3. Enhanced fluid exchange
Cups act as a vacuum, drawing fluids into an area or encouraging them through their respective exchange processes. The capillaries host various fluid-exchanging processes(diffusion, filtration, osmosis and active transport). These processes allow nutrient-rich fluids to feed cells while removing waste material at the same time. The vacuum effect of cupping pulls blood into dehydrated, malnourished or ischemic(deficient in blood) tissues. Due to their suction pump effect on the body, cups also encourage venous return and lymph fluid movements.
Frequently Asked Questions
People have described the feeling of having cups applied to their body in many different ways. Examples range from feeling soft, soothing, rolling, invigorating, stimulating, energising, warming, tingling, ticklish and separating, to feeling like deep-tissue massage. People can feel itchy after cupping, most likely due to either increase in circulation in the area(released histamines), stimulation of nerve endings or the release of embedded inflammation.
Everyone will experience a different reaction to therapeutic cupping and the body needs time to respond to what has been changed, both in fluid exchanges and separation of previously adhered tissues. Suction pressure is usually very light during the first few sessions before it is increased gradually. Inform your physician if you find the suction uncomfortable.
Cupping SHOULD NOT be done every day. It is important to allow the body time to process what has been affected before applying cups again. The body should be allowed to process and settle for approximately 36-48 hours before reapplying cups to the same location.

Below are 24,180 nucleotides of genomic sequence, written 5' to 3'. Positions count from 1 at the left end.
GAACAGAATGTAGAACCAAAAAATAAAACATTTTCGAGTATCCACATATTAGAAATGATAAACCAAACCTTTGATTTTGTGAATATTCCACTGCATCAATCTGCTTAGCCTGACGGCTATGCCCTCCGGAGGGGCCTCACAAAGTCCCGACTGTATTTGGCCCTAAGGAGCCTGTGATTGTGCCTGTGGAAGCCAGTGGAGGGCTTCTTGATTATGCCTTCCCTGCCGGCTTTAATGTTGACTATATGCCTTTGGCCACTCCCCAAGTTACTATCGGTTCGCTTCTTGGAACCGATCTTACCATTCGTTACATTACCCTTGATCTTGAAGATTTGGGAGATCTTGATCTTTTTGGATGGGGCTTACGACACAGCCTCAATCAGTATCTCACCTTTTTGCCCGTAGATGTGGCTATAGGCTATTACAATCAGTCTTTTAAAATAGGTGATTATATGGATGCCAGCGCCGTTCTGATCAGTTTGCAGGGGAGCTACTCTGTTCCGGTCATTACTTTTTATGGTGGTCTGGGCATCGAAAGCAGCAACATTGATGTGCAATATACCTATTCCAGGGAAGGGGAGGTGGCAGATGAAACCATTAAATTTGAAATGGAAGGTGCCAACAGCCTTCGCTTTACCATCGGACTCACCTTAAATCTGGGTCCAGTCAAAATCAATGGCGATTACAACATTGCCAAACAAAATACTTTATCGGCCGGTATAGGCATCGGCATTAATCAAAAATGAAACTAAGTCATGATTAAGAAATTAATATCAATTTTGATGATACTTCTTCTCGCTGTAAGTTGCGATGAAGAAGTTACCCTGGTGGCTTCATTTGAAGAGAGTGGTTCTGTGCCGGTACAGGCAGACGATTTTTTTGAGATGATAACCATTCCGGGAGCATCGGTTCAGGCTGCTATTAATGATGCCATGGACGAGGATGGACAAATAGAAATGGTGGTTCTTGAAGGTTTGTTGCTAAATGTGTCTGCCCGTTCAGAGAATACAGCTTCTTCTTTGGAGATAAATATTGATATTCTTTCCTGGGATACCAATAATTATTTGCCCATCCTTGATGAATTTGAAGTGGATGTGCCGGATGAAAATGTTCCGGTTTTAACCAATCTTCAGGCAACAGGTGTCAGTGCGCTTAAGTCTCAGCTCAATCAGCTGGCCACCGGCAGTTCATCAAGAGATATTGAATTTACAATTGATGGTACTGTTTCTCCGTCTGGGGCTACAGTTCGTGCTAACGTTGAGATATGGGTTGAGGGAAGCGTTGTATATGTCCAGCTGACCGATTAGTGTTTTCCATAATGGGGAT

Please inform your physician if you have the following as cupping is discouraged:
- Open wounds
- Deep vein thrombosis
- Currently undergoing chemotherapy or radiation.
- Contagious skin conditions (chicken pox, shingles,etc)
- Herniated disc, sprains, injuries, bruises, strains, fractures or dislocated knee/shoulder/ankle
Generally, we wait for at least 4 weeks before working directly over these areas due to the reasons caused by point 4 mentioned above. Average wait time is about 4-6 weeks for post-surgery and joint replacements’ patients.
- Avoid hot tubs, pools, steam treatments or saunas for at least 6 hours after cupping
Cups encourage vasodilation, which can alter normal levels of heat and fluid exchanges in the body, so increased exposure to teat too soon can potentially cause swelling from excessive movement of fluids. There is also a possibility for skin irritations, such as a rash, due to increased exposure through the dilated vessels.
- Avoid cold temperatures, if possible, for at least 6 hours after cupping.
- Limit tissue exposure post-treatment
Exposure to direct sunlight after treatment may cause further irritation to the already-dilated vessels and sensitive skin.